What is a colostomy?

A colostomy is a surgically created opening from your large bowel to the surface of your abdomen. A colostomy provides a new path for waste material to leave your body after part of the large bowel has been removed. A colostomy generally produces a formed stool, however this can vary.

Info: A colostomy is usually on the left-hand side of your body, but in some circumstances may be formed on the righthand side.

You will either have an end colostomy or a loop colostomy.

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End colostomy

End colostomy

This is formed when part of the large bowel and/or the rectum are removed. The remaining large bowel is brought out to the surface of the abdomen to create a stoma.

An end colostomy can be temporary or permanent. If a temporary end colostomy is created, a diseased section of large bowel is removed, but the remaining bowel cannot be re-joined at the same time as it is unsafe or inappropriate for your surgeon to do this at this time.

However, it may be possible to re-join your large bowel in the future, and this can be discussed with your surgeon.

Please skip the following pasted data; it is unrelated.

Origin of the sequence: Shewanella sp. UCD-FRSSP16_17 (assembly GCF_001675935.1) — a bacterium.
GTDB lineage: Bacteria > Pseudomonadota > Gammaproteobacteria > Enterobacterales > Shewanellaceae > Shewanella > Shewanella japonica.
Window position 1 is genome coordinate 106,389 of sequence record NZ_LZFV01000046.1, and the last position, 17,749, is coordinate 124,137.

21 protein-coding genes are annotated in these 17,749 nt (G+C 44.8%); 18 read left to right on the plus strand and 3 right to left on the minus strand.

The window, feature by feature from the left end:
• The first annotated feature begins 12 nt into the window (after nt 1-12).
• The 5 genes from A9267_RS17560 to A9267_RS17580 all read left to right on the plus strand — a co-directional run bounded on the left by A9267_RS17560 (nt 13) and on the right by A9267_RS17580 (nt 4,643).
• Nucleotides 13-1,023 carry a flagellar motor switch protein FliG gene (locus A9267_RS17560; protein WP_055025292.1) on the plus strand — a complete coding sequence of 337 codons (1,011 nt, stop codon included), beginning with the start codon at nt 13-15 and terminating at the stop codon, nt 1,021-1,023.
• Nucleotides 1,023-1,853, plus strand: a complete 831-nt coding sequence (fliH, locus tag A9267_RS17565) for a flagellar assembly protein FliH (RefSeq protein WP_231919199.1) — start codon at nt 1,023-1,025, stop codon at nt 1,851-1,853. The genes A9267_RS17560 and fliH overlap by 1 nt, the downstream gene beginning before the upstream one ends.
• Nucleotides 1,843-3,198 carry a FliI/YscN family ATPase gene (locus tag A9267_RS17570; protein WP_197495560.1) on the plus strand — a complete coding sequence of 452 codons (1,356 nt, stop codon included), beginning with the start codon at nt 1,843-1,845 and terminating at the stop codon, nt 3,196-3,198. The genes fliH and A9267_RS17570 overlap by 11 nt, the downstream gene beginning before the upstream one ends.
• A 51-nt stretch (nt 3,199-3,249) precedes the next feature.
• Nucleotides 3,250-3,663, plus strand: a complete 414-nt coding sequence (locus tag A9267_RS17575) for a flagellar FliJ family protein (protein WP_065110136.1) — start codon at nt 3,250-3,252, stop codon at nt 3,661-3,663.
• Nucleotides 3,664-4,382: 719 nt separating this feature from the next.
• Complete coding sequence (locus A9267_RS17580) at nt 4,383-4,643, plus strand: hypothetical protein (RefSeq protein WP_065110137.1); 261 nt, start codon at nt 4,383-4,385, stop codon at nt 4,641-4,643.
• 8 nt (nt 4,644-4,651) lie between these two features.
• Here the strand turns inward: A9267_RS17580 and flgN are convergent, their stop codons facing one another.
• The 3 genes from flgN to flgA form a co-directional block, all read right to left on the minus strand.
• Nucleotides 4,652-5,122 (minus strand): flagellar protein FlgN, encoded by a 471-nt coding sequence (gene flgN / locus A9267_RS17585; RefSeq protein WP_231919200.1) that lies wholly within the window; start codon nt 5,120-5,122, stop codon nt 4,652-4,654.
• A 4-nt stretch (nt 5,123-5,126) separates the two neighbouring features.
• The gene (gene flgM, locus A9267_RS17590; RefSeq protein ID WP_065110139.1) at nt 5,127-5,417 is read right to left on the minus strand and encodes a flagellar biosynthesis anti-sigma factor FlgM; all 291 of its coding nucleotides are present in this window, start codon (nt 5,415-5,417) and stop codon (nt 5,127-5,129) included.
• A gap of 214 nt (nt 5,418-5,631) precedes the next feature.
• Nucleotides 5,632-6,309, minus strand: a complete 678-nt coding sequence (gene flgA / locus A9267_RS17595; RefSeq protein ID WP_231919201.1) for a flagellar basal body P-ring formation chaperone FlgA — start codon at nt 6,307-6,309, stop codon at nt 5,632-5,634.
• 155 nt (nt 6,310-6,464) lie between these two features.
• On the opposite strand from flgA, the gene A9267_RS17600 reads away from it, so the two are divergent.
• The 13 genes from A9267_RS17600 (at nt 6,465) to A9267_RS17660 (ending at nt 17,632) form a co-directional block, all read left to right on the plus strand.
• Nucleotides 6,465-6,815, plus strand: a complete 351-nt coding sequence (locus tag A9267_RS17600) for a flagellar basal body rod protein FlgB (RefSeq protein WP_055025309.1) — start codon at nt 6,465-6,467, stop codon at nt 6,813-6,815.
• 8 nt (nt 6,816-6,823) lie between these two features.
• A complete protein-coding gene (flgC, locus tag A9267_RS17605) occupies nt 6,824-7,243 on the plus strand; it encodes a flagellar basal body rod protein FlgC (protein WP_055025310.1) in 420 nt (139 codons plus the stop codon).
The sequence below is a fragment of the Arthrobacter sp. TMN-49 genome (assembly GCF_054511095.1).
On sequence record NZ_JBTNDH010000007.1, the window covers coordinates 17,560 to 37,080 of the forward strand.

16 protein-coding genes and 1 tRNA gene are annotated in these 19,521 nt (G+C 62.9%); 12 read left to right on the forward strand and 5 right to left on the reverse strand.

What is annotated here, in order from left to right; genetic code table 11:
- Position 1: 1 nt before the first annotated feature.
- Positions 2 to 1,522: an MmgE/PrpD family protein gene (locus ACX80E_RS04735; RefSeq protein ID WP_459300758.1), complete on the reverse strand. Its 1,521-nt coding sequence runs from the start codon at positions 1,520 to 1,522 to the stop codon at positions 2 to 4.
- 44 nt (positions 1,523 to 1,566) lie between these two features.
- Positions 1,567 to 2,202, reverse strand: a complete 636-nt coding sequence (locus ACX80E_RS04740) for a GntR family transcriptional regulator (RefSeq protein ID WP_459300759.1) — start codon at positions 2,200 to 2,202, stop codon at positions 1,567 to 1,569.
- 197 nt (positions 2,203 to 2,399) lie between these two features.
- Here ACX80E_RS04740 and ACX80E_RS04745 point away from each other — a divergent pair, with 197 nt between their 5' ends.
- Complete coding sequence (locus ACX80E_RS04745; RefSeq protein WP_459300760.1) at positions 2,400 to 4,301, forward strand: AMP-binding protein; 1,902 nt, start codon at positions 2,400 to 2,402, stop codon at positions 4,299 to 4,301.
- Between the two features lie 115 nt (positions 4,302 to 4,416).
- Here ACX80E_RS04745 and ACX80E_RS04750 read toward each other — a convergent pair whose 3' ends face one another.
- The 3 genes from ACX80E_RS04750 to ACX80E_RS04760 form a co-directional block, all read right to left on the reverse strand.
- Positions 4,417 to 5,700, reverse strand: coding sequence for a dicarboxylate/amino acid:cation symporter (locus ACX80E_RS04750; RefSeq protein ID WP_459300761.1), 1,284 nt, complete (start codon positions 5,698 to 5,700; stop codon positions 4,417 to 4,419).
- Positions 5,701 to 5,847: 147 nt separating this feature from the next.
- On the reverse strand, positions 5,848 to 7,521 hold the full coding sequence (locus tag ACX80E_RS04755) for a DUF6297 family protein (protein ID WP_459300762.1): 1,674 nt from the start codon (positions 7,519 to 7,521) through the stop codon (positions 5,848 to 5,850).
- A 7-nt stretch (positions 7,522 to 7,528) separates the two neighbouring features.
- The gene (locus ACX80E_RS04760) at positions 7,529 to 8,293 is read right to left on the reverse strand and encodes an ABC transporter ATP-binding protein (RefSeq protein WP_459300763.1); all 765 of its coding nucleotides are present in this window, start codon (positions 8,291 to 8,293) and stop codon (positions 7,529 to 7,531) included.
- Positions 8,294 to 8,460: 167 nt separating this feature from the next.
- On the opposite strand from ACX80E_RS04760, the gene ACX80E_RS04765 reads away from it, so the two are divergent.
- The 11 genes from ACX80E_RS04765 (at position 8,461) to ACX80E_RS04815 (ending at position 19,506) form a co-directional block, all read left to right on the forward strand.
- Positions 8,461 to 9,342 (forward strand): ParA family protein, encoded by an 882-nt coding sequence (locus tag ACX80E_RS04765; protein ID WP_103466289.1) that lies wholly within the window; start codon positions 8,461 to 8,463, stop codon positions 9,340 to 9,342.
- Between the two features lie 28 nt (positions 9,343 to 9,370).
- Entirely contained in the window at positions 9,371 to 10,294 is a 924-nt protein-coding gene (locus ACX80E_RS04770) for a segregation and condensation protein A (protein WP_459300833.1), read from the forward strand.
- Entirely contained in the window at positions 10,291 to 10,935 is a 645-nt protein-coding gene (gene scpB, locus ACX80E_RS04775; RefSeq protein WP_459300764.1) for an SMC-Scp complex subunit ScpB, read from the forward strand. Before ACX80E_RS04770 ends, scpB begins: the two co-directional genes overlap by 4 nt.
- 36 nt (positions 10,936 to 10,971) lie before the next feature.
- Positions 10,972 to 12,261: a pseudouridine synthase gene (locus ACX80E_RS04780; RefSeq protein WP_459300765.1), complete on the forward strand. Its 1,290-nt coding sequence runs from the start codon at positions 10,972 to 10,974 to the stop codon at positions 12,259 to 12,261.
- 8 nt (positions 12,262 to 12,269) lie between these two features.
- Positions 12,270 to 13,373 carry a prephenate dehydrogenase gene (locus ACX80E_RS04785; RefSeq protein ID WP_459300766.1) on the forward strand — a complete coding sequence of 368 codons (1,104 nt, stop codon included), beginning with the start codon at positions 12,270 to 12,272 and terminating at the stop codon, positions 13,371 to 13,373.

End colostomy:

  •   Large bowel
  •   Colostomy
  •   Rectum
  •   Anus
  •   Stoma
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Two common sites where you may find loop colostomy situated

Loop colostomy

A loop colostomy is usually created to protect a surgical join in the large bowel or to divert the flow of stool from an obstruction. It is formed when a loop of the large bowel is brought to the surface of the abdomen and opened to form a stoma. This can be temporary or permanent.

A loop colostomy has two openings; only one of these will pass stool, the other may produce mucus.

A loop colostomy can be situated anywhere within the large bowel depending on your situation. Common sites are pictured on the diagram.

Loop colostomy:

  •   Large bowel
  •   Transverse loop colostomy
  •   Sigmoid loop colostomy
  •   Rectum
  •   Anus
  •   Stoma